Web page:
Monday, January 21, 2013

A Writer’s Strange Route to Hollywood

Kyle Patrick Alvarez Films ‘C.O.G.,’ by David Sedaris

Jas Shelton
Jonathan Groff and Denis O'Hare in "C.O.G.," directed by Kyle Patrick Alvarez.

PARK CITY, Utah — David Sedaris has never allowed Hollywood to get its paws on his writing.

Well, there was one flirtation with film. About a decade ago Mr. Sedaris started work on a movie adaptation of “Me Talk Pretty One Day,” his first best-selling collection of humorous essays. But he quickly halted it after his sister Lisa worried that someone fat would portray her. Since then, he said in a telephone interview from London, “It just became an automatic no.”
How, then, did a 29-year-old director named Kyle Patrick Alvarez, with a tiny budget and only one movie under his belt (a phone sex drama at that), get Mr. Sedaris to let him bring one of his works to the screen?
The answer involves a little of Mr. Alvarez’s pluck in getting his proposal to the author, and a lot of Mr. Sedaris’s quirkiness in deciding to trust him.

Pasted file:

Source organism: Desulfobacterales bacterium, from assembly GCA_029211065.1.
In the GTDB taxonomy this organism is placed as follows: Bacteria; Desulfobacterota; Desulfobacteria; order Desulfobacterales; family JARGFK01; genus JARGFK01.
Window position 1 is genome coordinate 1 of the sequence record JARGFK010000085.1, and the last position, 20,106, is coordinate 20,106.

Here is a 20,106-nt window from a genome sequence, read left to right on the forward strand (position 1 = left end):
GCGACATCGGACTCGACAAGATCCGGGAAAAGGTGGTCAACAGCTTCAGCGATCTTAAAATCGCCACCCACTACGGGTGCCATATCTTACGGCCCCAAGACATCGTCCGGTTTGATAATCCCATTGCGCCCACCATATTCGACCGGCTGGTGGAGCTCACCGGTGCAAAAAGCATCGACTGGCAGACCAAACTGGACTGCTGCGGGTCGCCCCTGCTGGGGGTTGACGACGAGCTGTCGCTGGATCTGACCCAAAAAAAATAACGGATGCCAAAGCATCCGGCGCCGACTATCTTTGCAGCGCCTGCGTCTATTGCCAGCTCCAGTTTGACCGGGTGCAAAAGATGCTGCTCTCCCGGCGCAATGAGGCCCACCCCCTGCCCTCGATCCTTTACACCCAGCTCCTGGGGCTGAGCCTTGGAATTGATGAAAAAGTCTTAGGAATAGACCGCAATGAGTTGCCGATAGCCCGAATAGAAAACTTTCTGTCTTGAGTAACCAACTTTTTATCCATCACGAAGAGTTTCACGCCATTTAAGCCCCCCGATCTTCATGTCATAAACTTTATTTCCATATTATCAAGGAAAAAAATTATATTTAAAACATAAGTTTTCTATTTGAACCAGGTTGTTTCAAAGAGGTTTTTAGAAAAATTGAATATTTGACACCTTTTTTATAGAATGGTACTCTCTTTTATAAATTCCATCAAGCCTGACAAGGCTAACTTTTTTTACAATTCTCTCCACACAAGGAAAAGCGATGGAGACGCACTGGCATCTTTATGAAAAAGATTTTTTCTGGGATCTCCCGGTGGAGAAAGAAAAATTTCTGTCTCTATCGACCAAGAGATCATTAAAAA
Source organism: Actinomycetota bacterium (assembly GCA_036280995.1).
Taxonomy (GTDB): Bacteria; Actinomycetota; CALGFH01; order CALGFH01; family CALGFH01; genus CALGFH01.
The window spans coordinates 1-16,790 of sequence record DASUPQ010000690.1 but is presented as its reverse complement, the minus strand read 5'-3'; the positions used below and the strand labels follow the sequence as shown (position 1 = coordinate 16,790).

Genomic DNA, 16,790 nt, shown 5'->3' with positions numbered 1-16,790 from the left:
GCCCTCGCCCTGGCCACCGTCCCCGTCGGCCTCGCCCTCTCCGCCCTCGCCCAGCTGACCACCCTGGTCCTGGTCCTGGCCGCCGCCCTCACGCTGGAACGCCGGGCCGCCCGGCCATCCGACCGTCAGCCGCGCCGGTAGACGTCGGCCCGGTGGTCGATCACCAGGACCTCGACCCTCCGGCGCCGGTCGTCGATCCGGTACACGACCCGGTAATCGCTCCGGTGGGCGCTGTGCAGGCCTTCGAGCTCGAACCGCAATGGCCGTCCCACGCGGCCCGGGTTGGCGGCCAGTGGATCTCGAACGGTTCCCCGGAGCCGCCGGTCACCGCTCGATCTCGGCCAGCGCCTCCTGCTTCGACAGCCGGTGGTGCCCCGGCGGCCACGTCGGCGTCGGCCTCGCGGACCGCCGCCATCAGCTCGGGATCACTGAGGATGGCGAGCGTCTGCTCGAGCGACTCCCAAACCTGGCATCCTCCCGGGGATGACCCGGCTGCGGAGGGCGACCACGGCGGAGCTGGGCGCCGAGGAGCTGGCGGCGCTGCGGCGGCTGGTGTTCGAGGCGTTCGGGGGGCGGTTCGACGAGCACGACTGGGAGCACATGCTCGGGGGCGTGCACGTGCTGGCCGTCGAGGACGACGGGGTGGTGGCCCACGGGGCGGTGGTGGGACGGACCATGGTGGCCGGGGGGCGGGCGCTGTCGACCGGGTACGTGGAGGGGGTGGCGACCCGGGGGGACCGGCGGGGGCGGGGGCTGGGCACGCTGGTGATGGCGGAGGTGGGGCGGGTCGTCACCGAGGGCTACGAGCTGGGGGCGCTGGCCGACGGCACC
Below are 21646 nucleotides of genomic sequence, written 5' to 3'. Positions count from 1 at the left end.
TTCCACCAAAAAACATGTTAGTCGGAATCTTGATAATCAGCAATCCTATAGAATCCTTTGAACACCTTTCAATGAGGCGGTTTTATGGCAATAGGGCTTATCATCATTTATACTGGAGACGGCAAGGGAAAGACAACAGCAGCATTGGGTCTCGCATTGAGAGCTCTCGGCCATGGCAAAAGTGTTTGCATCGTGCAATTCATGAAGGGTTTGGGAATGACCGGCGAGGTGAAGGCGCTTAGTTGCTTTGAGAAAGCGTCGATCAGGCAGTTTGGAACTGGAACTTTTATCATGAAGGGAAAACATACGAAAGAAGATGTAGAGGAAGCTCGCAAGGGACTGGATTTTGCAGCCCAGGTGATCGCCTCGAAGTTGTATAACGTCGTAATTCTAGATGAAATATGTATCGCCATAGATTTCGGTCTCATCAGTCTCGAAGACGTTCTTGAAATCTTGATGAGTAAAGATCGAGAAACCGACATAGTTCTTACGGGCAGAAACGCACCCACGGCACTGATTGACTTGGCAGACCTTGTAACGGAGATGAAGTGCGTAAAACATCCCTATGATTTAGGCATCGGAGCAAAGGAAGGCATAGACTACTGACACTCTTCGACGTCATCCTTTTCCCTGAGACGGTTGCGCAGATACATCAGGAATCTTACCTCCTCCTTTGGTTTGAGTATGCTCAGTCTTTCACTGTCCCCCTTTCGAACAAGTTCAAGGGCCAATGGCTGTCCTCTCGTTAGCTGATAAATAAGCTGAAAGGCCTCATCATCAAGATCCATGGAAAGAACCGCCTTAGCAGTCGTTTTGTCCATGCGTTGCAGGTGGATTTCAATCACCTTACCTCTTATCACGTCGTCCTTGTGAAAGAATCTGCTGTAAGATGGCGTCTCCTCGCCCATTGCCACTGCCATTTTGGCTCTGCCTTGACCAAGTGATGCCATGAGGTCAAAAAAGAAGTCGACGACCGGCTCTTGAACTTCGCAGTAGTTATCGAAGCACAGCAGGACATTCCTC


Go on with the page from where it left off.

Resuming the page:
Mr. Alvarez, a passionate fan of Mr. Sedaris’s offbeat essays, had long wanted to adapt “C.O.G.,” a fish-out-of-water tale that finds a young Mr. Sedaris working on an apple farm in the Pacific Northwest. The story, which also involves an overly friendly forklift operator with an unusual hobby and a born-again Christian who carves rocks into Oregon-shaped clocks, comes from “Naked,” Mr. Sedaris’s 1997 collection of essays.
“I saw it as dark and funny and a chance to hopefully make something special,” Mr. Alvarez said. “It’s also not about his family, which made me think I had a shot at getting him to say yes.”
But Mr. Alvarez had already been rebuffed by Mr. Sedaris’s agents. So he started to brainstorm.

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